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.worldterrain - M2TW

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M2TW Modding Index


The .worldterrain file primarily provides the height information for the battle map terrain under settlements and ambients.

The file also applies merge values which influence the rate at which the terrain under the settlement blends with the surroundings. The file also provides paths to the masks and textures applied to the area. The path and name of the .worldterrain file to be used is recorded inside the .world file.

See this tutorial by wilddog for further information.

Height Grid

The height values given in the .worldterrain file are just a series of float values with a number of rows and columns. They are applied by the game at (in milkshape equivalent terms) 8 metre spacing, using a hardcoded pattern of triangles. From experimentation this pattern is as shown in the image below;

Terrain-triangle-grid.jpg


You will see this pattern if you use IWTE to export a .worldterrain to ms3d or use the 'show triangles' function in the 2d editing window. The pattern can make it hard to obtain smooth gradients in certain locations and directions...

Merge Functions

All Terrains

Each height value in the .worldterrain also has a merge value from 0 to 1.0 associated with it. At 1.0 the .worldterrain height value will be applied, and any masked texture and any .worldvegetation setting will be applied 100%. At 0 the height value for the underlying (without .worldterrain) will be applied, and none of the masked texture or .worldvegetation settings will apply. Values between 0 and 1.0 progressively merge the heights and other functions.

Settlement Terrains

The .worldterrain files for settlements also contain a notional flat plane at 0 height which has a fixed size (around the same area as the playable battle-map). This notional plane has merge values, again from 0 to 1.0, which influence how much of it is used. This is why vanilla settlements tend to appear on a large flat area even if the campaign map where they are sited contains mountains or valleys. The mechanism is used to ensure that attacking and reinforcing armies can always reach the settlement without being stuck up or down a cliff! If you extend the size of the .worldterrain file to cover beyond the playable battle-map area, with around a 251 x 251 file, and control the heights out to the edge of that you can enforce a completely accessible area without the flat plane taking effect.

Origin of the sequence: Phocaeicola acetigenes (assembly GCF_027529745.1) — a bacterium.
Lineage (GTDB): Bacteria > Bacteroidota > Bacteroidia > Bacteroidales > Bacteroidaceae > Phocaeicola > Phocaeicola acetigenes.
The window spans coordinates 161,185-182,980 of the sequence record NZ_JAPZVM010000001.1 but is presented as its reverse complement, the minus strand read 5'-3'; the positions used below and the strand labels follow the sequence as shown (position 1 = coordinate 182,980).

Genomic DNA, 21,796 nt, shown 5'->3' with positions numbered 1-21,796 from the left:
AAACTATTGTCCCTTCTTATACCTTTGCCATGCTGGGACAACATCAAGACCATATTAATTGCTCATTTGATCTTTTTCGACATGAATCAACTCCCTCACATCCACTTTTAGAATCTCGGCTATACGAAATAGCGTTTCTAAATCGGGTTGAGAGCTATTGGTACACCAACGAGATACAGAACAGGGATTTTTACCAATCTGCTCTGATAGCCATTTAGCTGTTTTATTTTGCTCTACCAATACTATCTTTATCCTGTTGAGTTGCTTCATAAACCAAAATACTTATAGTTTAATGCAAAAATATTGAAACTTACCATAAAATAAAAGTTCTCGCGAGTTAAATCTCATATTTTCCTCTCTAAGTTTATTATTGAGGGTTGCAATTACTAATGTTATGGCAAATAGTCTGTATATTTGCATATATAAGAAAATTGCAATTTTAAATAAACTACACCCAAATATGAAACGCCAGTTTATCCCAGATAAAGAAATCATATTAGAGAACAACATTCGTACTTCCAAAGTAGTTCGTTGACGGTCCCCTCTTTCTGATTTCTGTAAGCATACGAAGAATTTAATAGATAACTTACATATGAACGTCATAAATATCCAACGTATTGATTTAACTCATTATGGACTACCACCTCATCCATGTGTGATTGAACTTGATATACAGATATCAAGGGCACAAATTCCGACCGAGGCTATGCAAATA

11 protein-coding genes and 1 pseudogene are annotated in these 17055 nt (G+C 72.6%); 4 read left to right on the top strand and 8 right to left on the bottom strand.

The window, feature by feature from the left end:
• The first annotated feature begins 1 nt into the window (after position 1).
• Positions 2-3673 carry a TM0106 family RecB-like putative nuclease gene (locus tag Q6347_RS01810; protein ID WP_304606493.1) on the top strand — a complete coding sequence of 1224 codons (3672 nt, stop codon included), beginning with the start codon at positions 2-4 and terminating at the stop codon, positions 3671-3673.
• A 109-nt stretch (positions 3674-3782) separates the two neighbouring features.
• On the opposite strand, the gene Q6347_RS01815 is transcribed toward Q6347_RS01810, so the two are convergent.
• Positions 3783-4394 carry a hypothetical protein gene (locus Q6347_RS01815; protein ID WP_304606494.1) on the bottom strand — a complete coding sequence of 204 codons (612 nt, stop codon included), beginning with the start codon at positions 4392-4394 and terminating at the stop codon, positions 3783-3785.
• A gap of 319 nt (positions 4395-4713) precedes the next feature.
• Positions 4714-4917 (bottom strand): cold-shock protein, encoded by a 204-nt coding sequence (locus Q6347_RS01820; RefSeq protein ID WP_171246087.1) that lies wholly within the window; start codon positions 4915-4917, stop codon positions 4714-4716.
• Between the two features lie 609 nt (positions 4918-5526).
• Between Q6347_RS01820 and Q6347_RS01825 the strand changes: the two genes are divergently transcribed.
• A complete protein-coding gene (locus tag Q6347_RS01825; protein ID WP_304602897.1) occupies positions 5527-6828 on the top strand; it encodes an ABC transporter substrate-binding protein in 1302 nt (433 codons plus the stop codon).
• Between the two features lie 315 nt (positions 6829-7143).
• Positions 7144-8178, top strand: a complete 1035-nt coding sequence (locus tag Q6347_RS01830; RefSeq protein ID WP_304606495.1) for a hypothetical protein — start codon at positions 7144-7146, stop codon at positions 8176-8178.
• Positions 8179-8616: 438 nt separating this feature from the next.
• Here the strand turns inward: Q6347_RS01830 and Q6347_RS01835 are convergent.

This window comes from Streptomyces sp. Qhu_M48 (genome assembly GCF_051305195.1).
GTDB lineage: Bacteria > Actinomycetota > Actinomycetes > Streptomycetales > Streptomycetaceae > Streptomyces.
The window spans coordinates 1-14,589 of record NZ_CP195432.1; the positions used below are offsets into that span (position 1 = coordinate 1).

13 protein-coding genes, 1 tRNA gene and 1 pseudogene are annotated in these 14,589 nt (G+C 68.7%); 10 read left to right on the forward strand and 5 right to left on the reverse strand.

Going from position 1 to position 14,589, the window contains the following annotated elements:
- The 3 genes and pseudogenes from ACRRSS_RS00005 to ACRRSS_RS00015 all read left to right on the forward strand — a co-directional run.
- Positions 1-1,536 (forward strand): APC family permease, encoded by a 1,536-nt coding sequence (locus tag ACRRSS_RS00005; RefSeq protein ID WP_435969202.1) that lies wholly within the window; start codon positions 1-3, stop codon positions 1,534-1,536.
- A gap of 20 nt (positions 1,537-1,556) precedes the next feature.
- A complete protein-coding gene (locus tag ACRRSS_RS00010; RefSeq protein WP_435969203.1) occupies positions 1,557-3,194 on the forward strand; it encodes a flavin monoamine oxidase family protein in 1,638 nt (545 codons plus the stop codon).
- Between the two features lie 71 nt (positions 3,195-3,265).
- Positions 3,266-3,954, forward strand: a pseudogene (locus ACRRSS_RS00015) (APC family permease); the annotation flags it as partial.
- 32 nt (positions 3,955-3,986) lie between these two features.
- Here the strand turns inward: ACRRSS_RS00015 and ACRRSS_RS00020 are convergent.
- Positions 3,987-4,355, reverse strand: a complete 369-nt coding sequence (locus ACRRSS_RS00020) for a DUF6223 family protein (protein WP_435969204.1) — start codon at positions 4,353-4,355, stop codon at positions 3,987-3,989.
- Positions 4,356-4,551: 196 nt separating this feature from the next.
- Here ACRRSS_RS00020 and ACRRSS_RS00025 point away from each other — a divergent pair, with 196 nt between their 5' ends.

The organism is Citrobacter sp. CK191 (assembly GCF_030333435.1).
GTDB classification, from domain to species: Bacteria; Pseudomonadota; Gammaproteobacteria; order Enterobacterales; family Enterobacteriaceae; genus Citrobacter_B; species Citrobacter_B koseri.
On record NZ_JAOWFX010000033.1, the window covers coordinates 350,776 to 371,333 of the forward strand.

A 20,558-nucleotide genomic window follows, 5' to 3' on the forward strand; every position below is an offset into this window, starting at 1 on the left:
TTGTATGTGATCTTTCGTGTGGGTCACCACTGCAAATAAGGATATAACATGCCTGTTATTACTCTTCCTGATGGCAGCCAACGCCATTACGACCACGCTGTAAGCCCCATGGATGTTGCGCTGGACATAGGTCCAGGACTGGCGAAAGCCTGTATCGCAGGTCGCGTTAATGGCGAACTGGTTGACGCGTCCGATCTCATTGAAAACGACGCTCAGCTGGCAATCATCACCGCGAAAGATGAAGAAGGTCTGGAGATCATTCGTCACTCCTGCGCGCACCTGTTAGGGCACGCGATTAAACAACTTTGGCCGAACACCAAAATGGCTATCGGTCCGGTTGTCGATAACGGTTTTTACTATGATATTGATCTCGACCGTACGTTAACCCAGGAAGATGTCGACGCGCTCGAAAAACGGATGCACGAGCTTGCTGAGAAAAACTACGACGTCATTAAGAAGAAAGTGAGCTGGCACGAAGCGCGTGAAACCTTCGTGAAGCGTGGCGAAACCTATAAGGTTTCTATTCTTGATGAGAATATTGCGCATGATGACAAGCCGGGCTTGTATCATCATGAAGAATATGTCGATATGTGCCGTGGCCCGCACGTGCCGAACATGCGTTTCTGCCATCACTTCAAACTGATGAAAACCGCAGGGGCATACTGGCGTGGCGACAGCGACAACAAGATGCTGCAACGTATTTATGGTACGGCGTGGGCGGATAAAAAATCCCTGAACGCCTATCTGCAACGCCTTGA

Masks and Textures

The .worldterrain file also contains the file location and file name of up to four masks, and the names and paths to macro and micro textures which are applied by them. There is also a scaling factor for each of the macro and micro textures which can be altered. The picture below shows the dialog box for editing the path and file names for the masks and textures in IWTE.

Worldterrain-mask-editing.jpg

NOTES:

  • The masks are applied in order from top to bottom, so if you have overlapping areas of masked texture the lower listed textures will appear on top of the earlier ones and completely obscure them where the mask value is 1.0 (white alpha).
  • Although the masks and textures actually have to be .texture files the list in the .worldterrain must call them .tga
  • If you have an incorrect path/name and a mask cannot be found the textures it uses will be applied to the whole .worldterrain area.
  • If you have an incorrect path/name and a texture cannot be found the area defined by the mask will appear black.
  • The masks are stretched to fit the area covered by the .worldterrain file - if you re-size the .worldterrain you will need to adjust the mask contents to suit.
  • The mask.texture files can be converted to .dds and edited in photoshop etc. The relevant bit to edit is the alpha channel.
  • The mask.textures can also be edited in IWTE's painter process called from the 'Image file editing' button at top left - this allows them to be viewed in conjunction with other .world features.
  • The micro.texture files are normally applied at a smaller scale to represent grass textures etc. on close-up viewing. If you apply the textures over a large area you can end up seeing a distinct grid pattern. If you don't need the detailed effect you can increase the scale used by adjusting the figure in the size column.
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